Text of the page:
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Sometimes the problem is presented in such a way that it seems that it is the shear existence of evil, any evil no matter how small, that creates the problem for theism.  And, I suppose that naively we may think that a universe created by an all-powerful, all-loving, and perfect being would have to itself be perfect and thus one in which evil is non-existent.  If we are at all swayed by this intuition, then it might appear that the task for the theist is to explain why God would allow any amount of evil to infect His creation.

I think that the whatever argumentative force the free will defense has results from this way of understanding the problem of evil.  To most minds, it is at least as obvious that free will is of tremendous value (and that thus an omni-benevolent God would grant it to His creation) as it is that God is opposed to evil.  Granting this, it is a short step to the realization that free will necessarily entails that (at least some) people will (at least sometimes) choose to engage in activities that have bad consequences.  Thus, God, if He is indeed all-loving, cannot help but create a world in which evil is at least a possibility (since if He is to create conscious beings at all, He must, out of concern for their value, grant them the option of choosing to do wrong).

So long as we understand the problem of evil narrowly, as the need to explain why God would create a less than perfect world, the free-will defense gives us a plausible resolution of the problem.  However, a different and stronger version of the problem points not to the existence of evil in general but to specific evils (van Inwagen would call this the distinction between global arguments and local arguments).  When we consider certain cases of horrible evil (especially cases involving children) it is far more difficult to explain why God would allow them to occur.  Sure children are often the victims of (bad) free choices but, given the arguments of my two previous posts, God can prevent much of the negative consequences of an act without interfering with freedom.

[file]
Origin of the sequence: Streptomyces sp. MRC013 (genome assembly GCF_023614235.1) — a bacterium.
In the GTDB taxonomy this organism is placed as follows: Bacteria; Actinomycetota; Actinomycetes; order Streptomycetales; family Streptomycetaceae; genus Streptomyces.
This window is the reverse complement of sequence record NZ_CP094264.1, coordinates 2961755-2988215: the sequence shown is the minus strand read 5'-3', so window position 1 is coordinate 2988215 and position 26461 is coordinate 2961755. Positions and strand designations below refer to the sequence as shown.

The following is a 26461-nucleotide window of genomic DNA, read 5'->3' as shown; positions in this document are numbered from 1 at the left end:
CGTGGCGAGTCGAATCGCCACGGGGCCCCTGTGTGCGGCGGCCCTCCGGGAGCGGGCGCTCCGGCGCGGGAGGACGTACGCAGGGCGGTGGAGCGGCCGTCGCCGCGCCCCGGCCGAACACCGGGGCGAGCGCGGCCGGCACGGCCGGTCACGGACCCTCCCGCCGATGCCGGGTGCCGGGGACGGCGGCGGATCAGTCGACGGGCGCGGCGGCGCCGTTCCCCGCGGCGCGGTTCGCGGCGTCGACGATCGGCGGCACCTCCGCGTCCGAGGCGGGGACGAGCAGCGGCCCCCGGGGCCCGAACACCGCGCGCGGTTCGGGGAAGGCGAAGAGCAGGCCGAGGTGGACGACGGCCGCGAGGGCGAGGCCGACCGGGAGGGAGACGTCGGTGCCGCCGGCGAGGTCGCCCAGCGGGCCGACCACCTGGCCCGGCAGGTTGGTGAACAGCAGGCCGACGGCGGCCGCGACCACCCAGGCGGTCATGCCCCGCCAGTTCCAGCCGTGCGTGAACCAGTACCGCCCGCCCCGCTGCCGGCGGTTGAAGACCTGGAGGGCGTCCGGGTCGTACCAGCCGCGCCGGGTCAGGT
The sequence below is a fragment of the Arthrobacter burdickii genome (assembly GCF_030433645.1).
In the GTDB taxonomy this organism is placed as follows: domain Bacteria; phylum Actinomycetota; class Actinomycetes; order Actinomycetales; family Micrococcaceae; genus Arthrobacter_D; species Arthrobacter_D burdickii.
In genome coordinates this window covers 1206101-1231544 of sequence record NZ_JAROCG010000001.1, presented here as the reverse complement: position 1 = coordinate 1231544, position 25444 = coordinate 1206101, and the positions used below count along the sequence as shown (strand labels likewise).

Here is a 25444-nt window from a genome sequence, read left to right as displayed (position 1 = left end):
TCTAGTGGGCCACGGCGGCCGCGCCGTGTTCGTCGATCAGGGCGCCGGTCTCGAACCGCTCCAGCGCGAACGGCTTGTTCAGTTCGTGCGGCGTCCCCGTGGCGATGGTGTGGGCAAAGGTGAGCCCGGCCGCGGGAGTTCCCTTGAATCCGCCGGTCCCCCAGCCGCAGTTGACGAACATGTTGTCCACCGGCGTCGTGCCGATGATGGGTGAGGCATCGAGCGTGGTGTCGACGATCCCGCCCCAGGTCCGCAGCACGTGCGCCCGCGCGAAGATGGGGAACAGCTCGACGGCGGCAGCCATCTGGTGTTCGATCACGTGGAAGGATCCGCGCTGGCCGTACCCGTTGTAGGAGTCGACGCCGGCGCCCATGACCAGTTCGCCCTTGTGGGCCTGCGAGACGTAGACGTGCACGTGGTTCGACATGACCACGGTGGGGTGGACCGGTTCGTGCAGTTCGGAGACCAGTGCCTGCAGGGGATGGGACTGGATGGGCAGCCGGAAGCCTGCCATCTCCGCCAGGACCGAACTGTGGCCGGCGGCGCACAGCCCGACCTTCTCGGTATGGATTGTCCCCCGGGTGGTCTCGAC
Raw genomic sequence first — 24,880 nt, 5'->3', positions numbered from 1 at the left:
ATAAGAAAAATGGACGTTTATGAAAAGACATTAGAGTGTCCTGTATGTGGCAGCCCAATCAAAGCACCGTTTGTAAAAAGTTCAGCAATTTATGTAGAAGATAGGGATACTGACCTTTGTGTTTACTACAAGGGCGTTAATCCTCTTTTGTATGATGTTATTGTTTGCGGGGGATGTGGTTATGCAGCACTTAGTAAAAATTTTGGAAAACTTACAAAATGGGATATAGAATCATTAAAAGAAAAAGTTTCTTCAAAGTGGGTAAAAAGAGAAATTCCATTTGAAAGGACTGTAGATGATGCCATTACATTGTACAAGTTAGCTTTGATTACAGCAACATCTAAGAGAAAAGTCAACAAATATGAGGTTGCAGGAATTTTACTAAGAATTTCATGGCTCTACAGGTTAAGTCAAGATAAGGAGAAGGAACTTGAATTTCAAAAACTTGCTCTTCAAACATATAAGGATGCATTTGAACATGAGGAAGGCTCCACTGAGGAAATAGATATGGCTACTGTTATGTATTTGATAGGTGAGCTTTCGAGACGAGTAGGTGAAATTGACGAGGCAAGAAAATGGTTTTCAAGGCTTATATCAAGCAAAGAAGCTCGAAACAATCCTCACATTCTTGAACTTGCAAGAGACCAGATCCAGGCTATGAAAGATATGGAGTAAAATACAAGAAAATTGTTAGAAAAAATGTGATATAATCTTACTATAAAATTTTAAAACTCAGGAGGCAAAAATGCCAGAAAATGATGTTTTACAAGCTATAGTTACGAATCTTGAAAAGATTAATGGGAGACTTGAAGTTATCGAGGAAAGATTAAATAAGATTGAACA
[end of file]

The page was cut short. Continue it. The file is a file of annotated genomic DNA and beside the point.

Now if we assumed that God needs to prevent all evil, then the level of intervention required would, as Dilley suggested, undercut the value of freedom.  But if instead we believe that the real problem of evil is to explain why God would not prevent horrific cases of evil (such as the holocaust, the slaughter of innocent children, etc.), then, since preventing these instances would not involve constant intervention (and thus not undermine human freedom) the free will defense seems entirely impotent as a solution.  God could have prevented the suffering and deaths of many of the victims of history’s great villains without infringing upon freedom.

I think that the real strength of the problem of evil lies in its appeal to such horrible instances of evil (think of examples like Ivan Karamazov’s description of the child’s encounter with the Turks). Against this understanding, the free will defense is ultimatey a non-starter as a solution to the problem of evil.